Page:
Cynthia Heyd joined TAXI in 2007 as VP, Integrated Production for all TAXI offices. In this capacity, she manages a motivated staff of producers covering all TV, radio and digital production needs. Cynthia has built an integrated production team and developed innovative production methods to problem-solve creative within any size budget. She oversees production and business needs on hundreds of productions on almost all continents.
Prior to her move to TAXI, Cynthia was the Director of Production and Resources for the English Television Network at the CBC. Cynthia has worked for 20 years in production at various agencies. She spent six years at BBDO, prior to the CBC, managing their broadcast department and a post-production facility, and also worked at Young & Rubicam in roles that varied from Producer to Department Manager. She has also worked on the Film Production side at the Partners Film Co. as a line producer
Cynthia chairs the Institute of Canadian Advertising's Broadcast Committee and been actively involved in industry issues and negotiation committees for union contracts with ACTRA. She is a graduate of Queen's University and Ryerson's Post-Graduate Journalism program.
Without further ado, Cynthia in her own words:
The Saturn Return Project: What attracted you to the advertising industry and how did you get started?
Cynthia Heyd: I started on the film side of the business right at the very, very bottom. There I learned how things worked and were put together, and watched many talented directors, producers and DOP’s create magic. I was hooked. Loved the energy and pace of the business right from the start and knew it was where I wanted to be. I was very lucky in that a lot of mentors helped me along the way and threw me into projects that allowed me to develop my production skills. I moved from film side to agency side early on to experience the full breadth of the project and have never looked back.
TSRP: What do you love most about your job?
CH: I love the challenges I am faced with every day. I love that even after 20 plus years, I am still learning. I love customizing teams and being part of the collaboration that solves the clients’ business issue, as well as create stories that are relevant to consumers, and compelling to watch and experience. One of the most exciting parts of my job is being faced with a project whereby no one quite knows how to get it done – and then the sparks start to fly.
TSRP: How have digital and social media tools affected the work you and your teams do?
CH: This has affected us in a huge way. The way we produced even a few short years ago is different than today. For the producers, it means having to be on top of new technologies and at the forefront of using new tools to get the job done. It also means we need to be closer to the strategy so we can adjust the work as we go and identify what works and what doesn’t.
TSRP: What challenges have the changes in the industry introduced into your day-to-day?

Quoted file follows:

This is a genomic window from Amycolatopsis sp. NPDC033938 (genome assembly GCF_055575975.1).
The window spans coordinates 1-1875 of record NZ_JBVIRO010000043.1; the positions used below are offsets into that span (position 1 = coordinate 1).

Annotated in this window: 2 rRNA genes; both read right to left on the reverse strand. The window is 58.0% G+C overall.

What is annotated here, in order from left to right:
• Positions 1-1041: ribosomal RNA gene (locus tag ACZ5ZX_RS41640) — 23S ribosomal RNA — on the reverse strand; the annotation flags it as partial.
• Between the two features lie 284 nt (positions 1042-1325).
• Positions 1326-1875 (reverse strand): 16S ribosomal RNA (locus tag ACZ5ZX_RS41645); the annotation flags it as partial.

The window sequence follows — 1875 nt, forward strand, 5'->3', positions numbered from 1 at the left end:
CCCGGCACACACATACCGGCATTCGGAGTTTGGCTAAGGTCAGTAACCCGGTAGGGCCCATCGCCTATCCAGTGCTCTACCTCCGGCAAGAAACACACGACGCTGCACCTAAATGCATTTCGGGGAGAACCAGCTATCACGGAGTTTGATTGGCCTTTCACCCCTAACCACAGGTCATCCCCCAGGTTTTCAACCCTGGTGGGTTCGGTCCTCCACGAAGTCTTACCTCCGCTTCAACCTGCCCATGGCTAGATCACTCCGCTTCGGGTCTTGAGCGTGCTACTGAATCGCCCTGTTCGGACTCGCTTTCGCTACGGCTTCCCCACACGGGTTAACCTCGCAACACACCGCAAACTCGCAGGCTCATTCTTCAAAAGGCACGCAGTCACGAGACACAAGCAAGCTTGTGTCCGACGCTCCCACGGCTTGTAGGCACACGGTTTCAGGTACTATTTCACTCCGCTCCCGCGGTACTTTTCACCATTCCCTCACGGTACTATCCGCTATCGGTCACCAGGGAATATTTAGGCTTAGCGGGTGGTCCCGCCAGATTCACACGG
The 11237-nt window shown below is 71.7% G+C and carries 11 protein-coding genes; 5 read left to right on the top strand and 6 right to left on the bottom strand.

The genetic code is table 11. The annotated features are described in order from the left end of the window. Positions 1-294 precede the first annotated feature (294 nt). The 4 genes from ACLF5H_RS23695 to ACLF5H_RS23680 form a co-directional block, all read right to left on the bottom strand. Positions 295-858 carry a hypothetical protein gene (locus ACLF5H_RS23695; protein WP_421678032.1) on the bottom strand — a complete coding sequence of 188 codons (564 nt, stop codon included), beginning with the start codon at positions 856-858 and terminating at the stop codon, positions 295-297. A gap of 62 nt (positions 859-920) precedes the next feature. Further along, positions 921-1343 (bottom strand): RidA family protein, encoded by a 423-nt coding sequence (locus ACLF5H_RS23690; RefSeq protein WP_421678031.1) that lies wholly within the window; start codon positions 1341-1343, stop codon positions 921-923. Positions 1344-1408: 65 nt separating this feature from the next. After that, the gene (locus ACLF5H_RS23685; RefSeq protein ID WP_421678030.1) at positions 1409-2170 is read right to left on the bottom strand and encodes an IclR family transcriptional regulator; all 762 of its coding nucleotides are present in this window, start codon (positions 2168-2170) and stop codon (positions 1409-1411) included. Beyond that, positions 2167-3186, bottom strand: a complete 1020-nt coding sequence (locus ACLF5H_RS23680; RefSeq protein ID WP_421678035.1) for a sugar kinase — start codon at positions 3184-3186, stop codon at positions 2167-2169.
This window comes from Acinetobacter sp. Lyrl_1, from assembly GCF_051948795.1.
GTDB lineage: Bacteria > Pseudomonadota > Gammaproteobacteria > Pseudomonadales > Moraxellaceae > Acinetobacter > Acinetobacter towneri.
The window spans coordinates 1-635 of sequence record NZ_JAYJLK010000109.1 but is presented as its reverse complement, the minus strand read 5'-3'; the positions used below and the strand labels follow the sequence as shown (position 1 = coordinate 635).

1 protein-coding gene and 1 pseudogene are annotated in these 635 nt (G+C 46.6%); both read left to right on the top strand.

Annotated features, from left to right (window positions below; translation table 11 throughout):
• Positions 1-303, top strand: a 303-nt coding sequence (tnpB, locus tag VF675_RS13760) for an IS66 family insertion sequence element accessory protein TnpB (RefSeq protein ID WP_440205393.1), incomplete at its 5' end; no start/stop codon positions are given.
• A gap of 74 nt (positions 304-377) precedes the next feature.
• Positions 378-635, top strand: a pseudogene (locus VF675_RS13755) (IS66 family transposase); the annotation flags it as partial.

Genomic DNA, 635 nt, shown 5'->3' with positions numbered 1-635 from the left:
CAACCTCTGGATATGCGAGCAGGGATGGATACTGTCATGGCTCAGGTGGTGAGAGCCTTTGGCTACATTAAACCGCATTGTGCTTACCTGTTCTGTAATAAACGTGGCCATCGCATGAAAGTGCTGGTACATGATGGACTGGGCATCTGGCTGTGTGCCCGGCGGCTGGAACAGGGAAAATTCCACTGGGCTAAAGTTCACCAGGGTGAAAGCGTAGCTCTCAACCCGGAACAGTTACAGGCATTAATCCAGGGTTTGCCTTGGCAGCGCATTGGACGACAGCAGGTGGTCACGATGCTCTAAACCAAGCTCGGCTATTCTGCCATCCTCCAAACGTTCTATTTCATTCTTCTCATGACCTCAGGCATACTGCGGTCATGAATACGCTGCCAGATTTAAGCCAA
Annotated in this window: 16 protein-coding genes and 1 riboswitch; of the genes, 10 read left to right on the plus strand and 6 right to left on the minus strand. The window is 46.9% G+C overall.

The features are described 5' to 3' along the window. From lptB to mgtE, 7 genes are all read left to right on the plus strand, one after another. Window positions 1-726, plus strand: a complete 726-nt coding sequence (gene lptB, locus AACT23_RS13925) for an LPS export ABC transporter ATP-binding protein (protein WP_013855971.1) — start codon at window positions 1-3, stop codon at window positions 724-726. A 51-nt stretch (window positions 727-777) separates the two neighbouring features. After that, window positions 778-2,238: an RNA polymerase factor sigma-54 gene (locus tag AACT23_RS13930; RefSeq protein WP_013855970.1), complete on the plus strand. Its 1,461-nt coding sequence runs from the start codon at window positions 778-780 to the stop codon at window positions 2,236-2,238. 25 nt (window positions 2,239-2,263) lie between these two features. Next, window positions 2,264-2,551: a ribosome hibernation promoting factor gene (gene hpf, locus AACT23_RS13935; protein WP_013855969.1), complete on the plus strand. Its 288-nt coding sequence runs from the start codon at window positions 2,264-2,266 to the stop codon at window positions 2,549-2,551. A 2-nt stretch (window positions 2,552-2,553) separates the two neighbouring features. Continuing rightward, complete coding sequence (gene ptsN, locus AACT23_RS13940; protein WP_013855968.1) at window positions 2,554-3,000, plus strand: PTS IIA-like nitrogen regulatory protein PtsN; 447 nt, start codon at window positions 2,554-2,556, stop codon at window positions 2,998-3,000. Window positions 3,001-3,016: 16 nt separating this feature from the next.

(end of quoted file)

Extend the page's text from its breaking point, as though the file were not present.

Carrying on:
CH: When managing an integrated production department, I anticipate dangers and put out the fires – trust me, there are a lot. That might seem like we are not in control, but really it is a product of the fact that what we produce falls into new territory more often than not. I need to ensure things are moving forward in a smart fashion. I’d like to say in a safe way but that is not the case; if that was true we would never get anything interesting done. Risk management is becoming more important to manage through a project and things don’t always go as planned. As producers, that can be difficult to deal with.
Other obvious ones are smaller budgets and tighter timelines. The industry has changed enormously in the last few years so we are always faced with delivering more for less. While this is challenging and presenting us with a new norm (really that has been around for years now!) it means we have to be smarter and tighter as teams. This can be difficult, as our teams are getting bigger.
TSRP: What is your proudest career moment?
CH: Building my team at TAXI is probably the most satisfying; it is a unique team with multiple skill sets that can handle any type of production. But I have to say some of my failures have been my proudest career moments! (I am not sure I want to list them here!) For me, being involved in projects that define new boundaries are most exciting and that is what we do at TAXI.
TSRP: What is your hope for the future?
CH: We are in such a time of change that it is exciting to be part of this industry. I for one am looking forward to taking our stories to new places. I love the interactivity that is appearing in other arenas such as interactive books and music – the creative possibilities for advertising are huge. The best part of a producer’s job is to find ways for this to happen. My hope for the future is to see more relevant and compelling storytelling on more screens!
Thanks to Cynthia for sharing her thoughts and perspective. Learn more about and from Cynthia at her Twitter feed, @CynthiaHeyd.